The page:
French Exit

by Patrick deWitt

I’m a fan of Patrick deWitt. (I don’t think I’ve kept this a secret.) So naturally I was tickled pink when I heard he had a new book out. And, hearing it consistently described as something of a “tragedy of manners,” I wasn’t particularly surprised. Given what I saw as parallels to P. G. Wodehouse in Undermajordomo Minor––especially in dialogue between the protagonist and the absurd majordomo, Olderbough––it didn’t seem such a stretch to move stronger stylistically in that direction, as I immediately imagined. (Though deWitt points more to Evelyn Waugh as an influence; I suspect I’ll have to read a bit more than Brideshead to see it, or at least read a book again that I don’t remember well.)

But let’s not get too carried away here. What’s French Exit actually about? It’s probably a bit difficult to explain succinctly and in a way that sounds compelling, but I’ll give it a try. On the cusp of bankruptcy––slightly over the cusp, more accurately––Frances Price and her son, Malcolm, flee the New York high life to have a “new start” in Paris, France. Accompanied by their cat, Small Frank, who both believe to be possessed by the soul of Frances’ late husband, Frances sets off with ruinous abandon to spend what meager funds she has left while Malcolm tries to come to terms with the traumatic rejection he experienced in his childhood.

French Exit isn’t big and exciting out the gate, and I can respect that because this is at the service of the overall story. deWitt approaches his book with a patient hand, showcasing his characters and letting them come to life in our minds before using them for anything particularly funny or tragic. As well, the moments that stand out had a lot of work go into them. It’s kind of hard to explain without pointing at something specific, but the author sets small actions in motion and layers them with bits of description and characterization, only getting to the payoff after enough built up and felt real. It comes off as the work of an experienced author when things feel meaningful without being forced, when you can feel a depth to the narrative.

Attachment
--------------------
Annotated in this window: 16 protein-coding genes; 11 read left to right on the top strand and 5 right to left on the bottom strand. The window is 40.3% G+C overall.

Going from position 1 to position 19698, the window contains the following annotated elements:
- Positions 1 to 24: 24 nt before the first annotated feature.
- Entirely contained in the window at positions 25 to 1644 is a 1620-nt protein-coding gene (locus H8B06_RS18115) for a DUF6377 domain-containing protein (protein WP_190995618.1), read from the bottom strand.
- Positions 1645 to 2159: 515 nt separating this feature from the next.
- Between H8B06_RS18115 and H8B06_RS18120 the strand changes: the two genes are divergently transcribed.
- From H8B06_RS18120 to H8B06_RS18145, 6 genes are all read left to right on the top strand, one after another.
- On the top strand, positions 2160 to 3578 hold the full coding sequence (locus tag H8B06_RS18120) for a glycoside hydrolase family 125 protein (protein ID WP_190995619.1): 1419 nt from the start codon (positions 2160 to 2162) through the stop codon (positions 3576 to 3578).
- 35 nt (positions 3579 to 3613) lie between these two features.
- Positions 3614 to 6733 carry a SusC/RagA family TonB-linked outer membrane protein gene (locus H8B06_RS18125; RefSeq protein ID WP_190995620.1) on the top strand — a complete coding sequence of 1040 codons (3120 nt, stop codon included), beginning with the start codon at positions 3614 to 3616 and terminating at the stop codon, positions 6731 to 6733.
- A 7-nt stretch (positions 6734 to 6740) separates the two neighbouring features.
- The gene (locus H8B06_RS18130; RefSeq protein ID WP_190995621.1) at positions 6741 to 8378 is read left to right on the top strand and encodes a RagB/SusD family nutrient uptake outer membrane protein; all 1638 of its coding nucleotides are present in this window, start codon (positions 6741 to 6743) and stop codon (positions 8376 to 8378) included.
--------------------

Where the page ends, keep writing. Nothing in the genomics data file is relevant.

It wasn’t perfect. I’d suggest that this was at least a bit more tedious than deWitt’s previous work, but, thankfully, the passages I struggled with weren’t long and I suspect they were that “necessary tedium” I occasionally encounter, where the slower sections were instrumental to the meaningful ones feeling as such. And, anyway, it was still great. I laughed out loud on more than one occasion, and I was at least once on the edge of tears when the heart shone through, so I guess you can take that as a fairly strong recommendation.